Koplik spots are tiny grayish-white spots that look like grains of sands with a reddish ring around them. They often appear in the mouth of children infected with measles. These Koplik spots are mostly seen on the lining of the inner cheek, called the buccal mucosa, particularly along the opposite side of the lower molars. When Koplik spots are present, it is almost always indicative of measles infection.
Measles is caused by the rubeola virus from the Paramyxoviridae family. It is considered as one of the most contagious childhood diseases. Spread of the virus is through sneezing, coughing, and direct contact with the secretions of infected people. The virus can usually survive outside the body for up to two hours, remaining active in the air and on surfaces touched by infected persons. Infected individuals also become contagious days before the rashes appear or during the early stage of the infection, often before measles is even diagnosed, and they remain infectious many days after the appearance of the characteristic rash.
Infection with measles usually occurs in children between the ages of five and ten, although it can also appear in adults who haven't been vaccinated. Following exposure to an infected individual, the virus incubates inside the body for a period of 10 to 12 days. After the incubation period, mild symptoms manifest, like cough, red eyes or conjunctivitis, sensitivity to light or photophobia, runny nose and fever, frequently followed by the appearance of Koplik spots on the buccal mucosa. Koplik spots disappear rapidly, usually after 18 hours.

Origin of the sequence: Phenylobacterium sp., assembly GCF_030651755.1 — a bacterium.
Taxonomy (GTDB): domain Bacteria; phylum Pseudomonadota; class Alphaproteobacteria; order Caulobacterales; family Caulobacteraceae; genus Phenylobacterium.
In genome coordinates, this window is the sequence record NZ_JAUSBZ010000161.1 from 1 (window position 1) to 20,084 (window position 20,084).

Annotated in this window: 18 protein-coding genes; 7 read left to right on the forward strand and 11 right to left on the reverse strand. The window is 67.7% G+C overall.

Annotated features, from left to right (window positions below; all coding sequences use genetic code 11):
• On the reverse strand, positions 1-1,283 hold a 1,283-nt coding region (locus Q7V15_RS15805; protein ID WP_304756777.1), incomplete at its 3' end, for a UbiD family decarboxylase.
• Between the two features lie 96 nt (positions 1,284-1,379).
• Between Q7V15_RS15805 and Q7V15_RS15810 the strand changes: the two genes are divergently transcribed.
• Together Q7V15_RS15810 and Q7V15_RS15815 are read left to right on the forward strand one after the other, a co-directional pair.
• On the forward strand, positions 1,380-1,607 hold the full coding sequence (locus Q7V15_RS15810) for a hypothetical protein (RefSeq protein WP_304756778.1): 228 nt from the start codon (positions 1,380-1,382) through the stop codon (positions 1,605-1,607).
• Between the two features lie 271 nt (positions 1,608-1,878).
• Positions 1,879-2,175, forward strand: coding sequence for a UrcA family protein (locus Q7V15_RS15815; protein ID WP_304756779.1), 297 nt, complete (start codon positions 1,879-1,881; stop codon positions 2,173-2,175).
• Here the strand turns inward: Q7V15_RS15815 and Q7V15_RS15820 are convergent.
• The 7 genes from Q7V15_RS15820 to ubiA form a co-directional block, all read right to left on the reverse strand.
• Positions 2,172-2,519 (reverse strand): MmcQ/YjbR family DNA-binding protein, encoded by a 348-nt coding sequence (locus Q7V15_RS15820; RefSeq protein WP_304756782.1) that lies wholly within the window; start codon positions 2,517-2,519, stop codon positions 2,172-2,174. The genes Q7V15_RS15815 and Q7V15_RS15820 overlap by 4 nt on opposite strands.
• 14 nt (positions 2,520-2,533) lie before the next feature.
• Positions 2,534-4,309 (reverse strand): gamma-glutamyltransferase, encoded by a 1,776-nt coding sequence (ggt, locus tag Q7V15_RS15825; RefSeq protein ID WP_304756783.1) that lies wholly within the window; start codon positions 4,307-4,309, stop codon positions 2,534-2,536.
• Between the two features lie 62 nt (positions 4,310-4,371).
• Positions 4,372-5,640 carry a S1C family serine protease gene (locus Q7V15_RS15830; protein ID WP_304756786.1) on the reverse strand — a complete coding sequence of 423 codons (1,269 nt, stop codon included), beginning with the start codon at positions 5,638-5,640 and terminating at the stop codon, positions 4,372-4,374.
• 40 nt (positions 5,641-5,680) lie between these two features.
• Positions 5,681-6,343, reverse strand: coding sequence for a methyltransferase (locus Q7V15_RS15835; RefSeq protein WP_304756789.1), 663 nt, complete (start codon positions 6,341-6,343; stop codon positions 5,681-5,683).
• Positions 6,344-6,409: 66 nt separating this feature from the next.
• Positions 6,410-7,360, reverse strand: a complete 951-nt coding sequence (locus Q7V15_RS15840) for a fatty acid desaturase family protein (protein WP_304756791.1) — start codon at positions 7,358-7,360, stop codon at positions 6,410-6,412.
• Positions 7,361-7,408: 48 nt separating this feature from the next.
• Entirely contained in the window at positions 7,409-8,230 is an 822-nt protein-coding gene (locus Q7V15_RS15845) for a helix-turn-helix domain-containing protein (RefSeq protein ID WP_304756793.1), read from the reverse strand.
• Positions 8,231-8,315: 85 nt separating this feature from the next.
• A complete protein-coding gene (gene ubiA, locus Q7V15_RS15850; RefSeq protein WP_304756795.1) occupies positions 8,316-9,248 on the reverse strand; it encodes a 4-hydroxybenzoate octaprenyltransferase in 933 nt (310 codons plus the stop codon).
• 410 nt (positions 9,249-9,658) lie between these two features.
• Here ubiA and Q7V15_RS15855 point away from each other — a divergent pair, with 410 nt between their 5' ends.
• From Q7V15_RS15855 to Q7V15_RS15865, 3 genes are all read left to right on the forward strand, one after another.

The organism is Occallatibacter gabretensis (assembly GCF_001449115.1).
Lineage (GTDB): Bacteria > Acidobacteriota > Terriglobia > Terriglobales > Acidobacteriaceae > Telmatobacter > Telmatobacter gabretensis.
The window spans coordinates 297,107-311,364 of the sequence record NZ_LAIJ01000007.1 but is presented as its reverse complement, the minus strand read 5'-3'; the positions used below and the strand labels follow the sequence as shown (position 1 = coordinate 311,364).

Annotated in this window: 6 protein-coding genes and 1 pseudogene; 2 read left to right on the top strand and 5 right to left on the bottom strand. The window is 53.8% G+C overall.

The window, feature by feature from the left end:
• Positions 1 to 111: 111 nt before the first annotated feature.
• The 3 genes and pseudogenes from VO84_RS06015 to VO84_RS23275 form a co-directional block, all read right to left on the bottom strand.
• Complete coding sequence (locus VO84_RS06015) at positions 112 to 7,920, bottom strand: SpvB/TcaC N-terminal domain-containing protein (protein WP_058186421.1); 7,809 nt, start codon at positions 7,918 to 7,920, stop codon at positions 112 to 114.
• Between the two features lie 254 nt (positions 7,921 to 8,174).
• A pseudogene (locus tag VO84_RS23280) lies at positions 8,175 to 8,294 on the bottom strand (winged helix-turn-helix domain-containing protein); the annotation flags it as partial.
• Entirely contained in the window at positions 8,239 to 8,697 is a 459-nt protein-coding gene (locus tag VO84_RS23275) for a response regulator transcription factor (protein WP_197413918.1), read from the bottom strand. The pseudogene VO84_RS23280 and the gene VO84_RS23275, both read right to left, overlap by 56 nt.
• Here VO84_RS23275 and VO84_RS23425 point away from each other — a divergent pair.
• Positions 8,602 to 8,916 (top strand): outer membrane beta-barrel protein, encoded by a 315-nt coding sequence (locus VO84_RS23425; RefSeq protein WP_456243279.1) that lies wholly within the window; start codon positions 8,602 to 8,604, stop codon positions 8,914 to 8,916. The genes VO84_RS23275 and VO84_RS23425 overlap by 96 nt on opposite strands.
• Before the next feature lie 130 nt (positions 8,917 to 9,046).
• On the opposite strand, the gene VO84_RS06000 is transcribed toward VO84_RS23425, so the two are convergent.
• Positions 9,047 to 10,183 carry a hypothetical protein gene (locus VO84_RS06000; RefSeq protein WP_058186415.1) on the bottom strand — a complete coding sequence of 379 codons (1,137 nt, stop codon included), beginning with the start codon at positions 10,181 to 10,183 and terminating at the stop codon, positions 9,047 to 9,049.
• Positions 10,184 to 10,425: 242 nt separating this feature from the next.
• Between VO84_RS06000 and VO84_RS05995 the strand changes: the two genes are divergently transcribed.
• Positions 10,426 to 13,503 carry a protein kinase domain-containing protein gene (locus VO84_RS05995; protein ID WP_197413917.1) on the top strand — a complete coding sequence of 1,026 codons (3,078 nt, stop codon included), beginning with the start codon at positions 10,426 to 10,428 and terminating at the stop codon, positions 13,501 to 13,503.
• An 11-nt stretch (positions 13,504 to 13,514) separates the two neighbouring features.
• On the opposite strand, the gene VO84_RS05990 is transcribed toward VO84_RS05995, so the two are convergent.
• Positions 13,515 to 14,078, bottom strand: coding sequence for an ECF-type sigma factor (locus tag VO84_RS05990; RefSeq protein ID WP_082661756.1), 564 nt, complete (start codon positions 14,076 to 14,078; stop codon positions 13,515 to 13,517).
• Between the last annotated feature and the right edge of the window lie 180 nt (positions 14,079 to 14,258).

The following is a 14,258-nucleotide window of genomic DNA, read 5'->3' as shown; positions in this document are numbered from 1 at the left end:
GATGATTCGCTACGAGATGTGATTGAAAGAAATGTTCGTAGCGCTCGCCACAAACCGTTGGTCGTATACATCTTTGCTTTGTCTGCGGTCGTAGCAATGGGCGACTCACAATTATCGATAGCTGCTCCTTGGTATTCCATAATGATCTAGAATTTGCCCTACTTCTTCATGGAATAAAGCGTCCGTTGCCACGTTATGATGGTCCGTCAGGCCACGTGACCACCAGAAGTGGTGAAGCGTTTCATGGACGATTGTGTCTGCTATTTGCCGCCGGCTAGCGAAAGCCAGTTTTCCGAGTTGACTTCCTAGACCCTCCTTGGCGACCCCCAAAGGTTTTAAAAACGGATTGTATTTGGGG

Koplik spots are not, in and of themselves, dangerous and do not require specific treatment. They are a clear indicator of measles, however, and they are often used as an early diagnostic indicator of the disease. As conjunctivitis, runny nose, and fever are common signs of many different diseases, Koplik spots are an important early symptom, and are found in a majority of measles patients who are diagnosed early.
Measles can be mild in most children, but malnourished children and those with compromised immune system, due to AIDS or other diseases, usually manifest with complications like pneumonia, blindness, encephalitis, or swelling of the brain and sometimes death. Having measles during pregnancy can lead to miscarriage and low birth weight babies. Pediatricians recommend the vaccination of children 12 to 15 months old in order to prevent the spread of measles in the community. Children and adults who experience measles become immune to the virus and will not contract the illness again.